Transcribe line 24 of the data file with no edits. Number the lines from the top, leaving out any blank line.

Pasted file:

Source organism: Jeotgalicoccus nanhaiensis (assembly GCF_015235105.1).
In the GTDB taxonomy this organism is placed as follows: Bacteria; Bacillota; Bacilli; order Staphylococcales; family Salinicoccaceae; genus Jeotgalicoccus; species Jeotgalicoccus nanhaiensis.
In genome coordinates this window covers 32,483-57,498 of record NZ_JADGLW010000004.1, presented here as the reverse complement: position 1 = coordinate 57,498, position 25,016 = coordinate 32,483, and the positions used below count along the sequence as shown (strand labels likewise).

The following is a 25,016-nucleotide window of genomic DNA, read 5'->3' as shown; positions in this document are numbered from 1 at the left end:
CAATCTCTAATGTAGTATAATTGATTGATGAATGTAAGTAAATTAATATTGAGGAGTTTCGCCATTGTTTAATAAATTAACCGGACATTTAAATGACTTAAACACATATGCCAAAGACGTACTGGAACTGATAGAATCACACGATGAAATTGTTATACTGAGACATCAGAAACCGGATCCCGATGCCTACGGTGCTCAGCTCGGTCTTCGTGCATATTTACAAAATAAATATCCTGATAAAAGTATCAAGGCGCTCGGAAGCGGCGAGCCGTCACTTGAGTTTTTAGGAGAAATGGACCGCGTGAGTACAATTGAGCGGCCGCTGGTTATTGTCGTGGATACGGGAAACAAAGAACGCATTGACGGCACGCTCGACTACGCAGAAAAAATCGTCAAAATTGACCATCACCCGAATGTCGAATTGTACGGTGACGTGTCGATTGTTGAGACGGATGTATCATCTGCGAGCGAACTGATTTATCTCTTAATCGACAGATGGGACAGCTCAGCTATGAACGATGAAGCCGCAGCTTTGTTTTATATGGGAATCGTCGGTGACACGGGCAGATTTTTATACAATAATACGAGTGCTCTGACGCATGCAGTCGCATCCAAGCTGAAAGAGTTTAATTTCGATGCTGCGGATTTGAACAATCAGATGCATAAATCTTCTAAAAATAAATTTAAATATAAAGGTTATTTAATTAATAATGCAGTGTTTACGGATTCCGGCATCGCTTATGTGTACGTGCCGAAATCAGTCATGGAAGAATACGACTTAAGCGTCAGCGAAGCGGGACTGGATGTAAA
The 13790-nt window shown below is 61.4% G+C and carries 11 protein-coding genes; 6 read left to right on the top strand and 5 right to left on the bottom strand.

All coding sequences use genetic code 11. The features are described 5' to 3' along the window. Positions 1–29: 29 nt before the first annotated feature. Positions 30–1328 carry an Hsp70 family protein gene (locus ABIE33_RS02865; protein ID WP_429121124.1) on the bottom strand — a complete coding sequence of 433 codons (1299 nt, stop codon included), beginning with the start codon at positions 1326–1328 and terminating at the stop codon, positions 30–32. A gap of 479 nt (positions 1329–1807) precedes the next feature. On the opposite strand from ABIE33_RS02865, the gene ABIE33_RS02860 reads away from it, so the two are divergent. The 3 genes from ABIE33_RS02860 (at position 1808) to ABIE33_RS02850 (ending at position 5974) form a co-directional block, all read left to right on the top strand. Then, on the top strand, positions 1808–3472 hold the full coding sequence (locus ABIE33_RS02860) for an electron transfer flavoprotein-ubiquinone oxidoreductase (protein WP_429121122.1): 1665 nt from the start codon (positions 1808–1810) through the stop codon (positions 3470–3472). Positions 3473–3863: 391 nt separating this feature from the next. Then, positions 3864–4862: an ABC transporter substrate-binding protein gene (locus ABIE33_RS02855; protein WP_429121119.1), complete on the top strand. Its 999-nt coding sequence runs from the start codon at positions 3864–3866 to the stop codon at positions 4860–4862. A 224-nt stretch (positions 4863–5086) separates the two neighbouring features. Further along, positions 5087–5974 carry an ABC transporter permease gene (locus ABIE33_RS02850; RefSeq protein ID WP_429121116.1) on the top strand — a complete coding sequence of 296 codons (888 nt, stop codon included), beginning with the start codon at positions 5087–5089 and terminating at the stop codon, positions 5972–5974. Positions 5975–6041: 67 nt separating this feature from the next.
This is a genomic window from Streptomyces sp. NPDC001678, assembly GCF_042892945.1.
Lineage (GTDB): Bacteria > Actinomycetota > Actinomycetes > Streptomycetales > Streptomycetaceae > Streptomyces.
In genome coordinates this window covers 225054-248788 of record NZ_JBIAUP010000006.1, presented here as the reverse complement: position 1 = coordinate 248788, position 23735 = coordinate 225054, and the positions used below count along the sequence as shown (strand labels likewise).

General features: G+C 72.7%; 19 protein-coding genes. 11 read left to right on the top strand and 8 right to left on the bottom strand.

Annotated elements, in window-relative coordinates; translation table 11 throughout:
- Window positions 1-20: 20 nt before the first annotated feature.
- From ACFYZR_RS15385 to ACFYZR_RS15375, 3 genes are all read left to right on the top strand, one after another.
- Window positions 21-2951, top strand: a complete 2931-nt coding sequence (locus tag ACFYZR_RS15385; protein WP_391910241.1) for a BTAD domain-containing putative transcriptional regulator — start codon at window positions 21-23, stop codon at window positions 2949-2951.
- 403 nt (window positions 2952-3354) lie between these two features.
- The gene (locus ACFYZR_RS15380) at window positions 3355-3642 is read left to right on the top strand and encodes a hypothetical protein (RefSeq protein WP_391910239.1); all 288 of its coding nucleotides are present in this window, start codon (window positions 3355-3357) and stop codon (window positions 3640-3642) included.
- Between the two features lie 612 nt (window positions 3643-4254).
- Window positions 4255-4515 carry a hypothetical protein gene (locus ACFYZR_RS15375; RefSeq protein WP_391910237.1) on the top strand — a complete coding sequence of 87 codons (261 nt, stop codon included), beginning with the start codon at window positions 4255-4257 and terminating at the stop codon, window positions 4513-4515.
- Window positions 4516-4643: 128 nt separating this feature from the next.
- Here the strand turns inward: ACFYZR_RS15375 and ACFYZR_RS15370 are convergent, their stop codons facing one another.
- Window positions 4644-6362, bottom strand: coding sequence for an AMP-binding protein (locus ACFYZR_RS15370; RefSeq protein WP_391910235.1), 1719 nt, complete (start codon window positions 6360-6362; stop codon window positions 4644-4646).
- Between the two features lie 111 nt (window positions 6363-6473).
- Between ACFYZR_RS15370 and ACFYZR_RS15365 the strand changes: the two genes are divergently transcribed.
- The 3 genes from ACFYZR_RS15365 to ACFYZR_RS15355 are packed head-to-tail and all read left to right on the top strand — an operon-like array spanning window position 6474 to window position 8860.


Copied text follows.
- Between ACFYZR_RS15370 and ACFYZR_RS15365 the strand changes: the two genes are divergently transcribed.